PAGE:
A Valmiki woman, sweeping a shopfront on the outskirts of Aligarh city, is not sure who she will vote for in this UP election. "Last time my family voted for Modi," she says. "People said Modi will put money in the account but hasn't done so far. Let's see," she added, two days before the budget is to be presented.
It's a refrain you will hear from the poor across north India. Having opened Jan Dhan accounts, they expect Modi to put cash in them. There are several reasons for this expectation.
The Modi government gave banks impossible targets to open millions of zero balance Jan Dhan accounts. It is suspected even fake accounts were opened by rural bank branches to meet the targets. One of the ways the poor were made to line up to sign up for Jan Dhan accounts was to spread the rumour that government benefits will flow through this account, making it almost compulsory for them.
This is what one heard in the Bihar elections in 2015, and again in UP in 2017. The pain caused by demonetisation, the poor hoped, would end with Modi putting money in their accounts. Many of them are not opposed to demonetisation despite the hardships it caused them, but expect a reward.
They expected such a reward after the 30 December deadline, and they still expect it. Another reason why this expectation is so large, is because of a rumour about Rs 15 lakhs. Before the Bihar elections, Nitish Kumar played a speech by Modi 'promising' Rs 15 lakhs to every Indian. Modi said there's so much Indian black money stashed abroad, if it were brought back, every India would get Rs 15 lakh.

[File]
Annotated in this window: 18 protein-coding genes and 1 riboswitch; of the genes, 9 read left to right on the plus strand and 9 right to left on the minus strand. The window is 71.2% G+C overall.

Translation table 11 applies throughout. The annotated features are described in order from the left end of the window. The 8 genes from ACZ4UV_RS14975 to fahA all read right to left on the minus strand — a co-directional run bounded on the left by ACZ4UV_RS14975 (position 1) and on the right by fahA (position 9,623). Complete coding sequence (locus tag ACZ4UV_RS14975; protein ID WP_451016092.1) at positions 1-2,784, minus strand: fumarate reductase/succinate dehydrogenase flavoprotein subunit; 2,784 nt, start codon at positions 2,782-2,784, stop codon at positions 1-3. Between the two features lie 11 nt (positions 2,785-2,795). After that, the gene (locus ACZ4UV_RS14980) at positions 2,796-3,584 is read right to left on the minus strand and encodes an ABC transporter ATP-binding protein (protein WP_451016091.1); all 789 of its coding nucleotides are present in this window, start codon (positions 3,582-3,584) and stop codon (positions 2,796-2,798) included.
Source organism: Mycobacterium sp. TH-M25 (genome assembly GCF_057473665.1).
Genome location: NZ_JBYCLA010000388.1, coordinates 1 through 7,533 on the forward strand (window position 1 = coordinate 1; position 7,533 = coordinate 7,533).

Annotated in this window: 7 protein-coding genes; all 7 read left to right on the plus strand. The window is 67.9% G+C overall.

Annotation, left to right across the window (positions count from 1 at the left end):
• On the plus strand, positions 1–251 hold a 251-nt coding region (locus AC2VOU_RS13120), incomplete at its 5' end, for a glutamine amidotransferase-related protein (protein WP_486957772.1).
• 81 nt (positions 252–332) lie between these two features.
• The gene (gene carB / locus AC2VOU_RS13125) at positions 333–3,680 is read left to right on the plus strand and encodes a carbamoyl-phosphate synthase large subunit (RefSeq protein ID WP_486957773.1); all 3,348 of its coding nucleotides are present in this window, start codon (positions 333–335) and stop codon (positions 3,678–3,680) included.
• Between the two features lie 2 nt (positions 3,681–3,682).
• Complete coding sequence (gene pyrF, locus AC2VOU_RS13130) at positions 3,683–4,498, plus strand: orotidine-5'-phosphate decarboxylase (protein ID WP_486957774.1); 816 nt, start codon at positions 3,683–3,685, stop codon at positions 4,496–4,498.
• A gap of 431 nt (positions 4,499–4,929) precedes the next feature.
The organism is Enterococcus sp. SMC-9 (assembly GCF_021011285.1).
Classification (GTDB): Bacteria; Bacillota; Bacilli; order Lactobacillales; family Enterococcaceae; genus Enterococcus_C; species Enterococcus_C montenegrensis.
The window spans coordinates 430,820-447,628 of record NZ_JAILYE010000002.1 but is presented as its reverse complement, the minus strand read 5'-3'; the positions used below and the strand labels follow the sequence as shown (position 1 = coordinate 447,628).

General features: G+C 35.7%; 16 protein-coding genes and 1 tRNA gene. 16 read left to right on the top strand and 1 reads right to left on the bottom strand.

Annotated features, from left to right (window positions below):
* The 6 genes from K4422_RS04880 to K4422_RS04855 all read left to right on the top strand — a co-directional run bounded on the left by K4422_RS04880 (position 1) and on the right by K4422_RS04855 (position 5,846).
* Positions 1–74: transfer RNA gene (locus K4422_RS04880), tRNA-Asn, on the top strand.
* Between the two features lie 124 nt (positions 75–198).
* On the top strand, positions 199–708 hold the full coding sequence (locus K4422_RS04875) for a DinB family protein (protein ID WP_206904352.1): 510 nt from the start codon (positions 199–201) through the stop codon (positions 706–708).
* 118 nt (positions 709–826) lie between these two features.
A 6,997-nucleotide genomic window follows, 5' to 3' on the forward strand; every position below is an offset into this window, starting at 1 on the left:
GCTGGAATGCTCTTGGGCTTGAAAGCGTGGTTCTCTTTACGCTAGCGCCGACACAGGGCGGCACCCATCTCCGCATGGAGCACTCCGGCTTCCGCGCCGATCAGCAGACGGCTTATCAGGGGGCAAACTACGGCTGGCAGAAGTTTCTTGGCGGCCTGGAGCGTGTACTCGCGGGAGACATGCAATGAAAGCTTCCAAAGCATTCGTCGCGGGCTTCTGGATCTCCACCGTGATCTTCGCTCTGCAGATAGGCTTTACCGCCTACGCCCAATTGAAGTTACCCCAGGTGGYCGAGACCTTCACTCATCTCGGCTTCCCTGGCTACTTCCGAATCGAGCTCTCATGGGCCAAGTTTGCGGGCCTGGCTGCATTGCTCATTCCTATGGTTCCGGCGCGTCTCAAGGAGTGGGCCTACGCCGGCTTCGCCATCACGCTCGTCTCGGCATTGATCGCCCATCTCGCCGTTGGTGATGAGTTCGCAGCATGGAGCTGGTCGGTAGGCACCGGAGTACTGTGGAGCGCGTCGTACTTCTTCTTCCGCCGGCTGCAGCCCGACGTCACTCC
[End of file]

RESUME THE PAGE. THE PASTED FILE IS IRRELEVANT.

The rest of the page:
Since then, as the opposition has made an issue of the Rs 15 lakhs, the poor are hoping it might actually happen. Travelling in UP in the third week of December, this writer witnessed an interesting exchange between fruit-sellers in Unnao. "I have heard some people got Rs 3 lakhs in their accounts," said one woman. "That's all rumour. It's not true," another replied.
The growing noise over "universal basic income" is an effort to justify "doles" without making them sound like socialist 'doles'.
The Modi government, his party and policies, are opposed to doles. Modi wants people to take loans and investment, do their own thing, rather than poverty alleviation programmes.
The growing noise over "universal basic income" is an effort to justify "doles" without making them sound like socialist 'doles'. The big hurdle here is the government may not have enough money to give millions of poor people thousands of rupees, leave alone lakhs.
Another suggestion is to package direct benefits transfer as the Modi cash for Jan Dhan. Modi, as we know by now, likes to do big, revolutionary things. Modi could shut down NREGA or the food security law completely, and instead channel that money into Jan Dhan accounts. (Though he doesn't have a Rajya Sabha majority to repeal laws at will.)
Doing so could politically backfire too, as people might say Modi is taking away from one hand while giving from another. But Modi could sell the savings in operational costs, administrative bottlenecks and corruption as a net gain for the poor.
This way or that, Modi will have to put hard cash in Jan Dhan accounts before 2019. Not doing so could make "Where are the 15 lakhs?" the biggest election issue in 2019.
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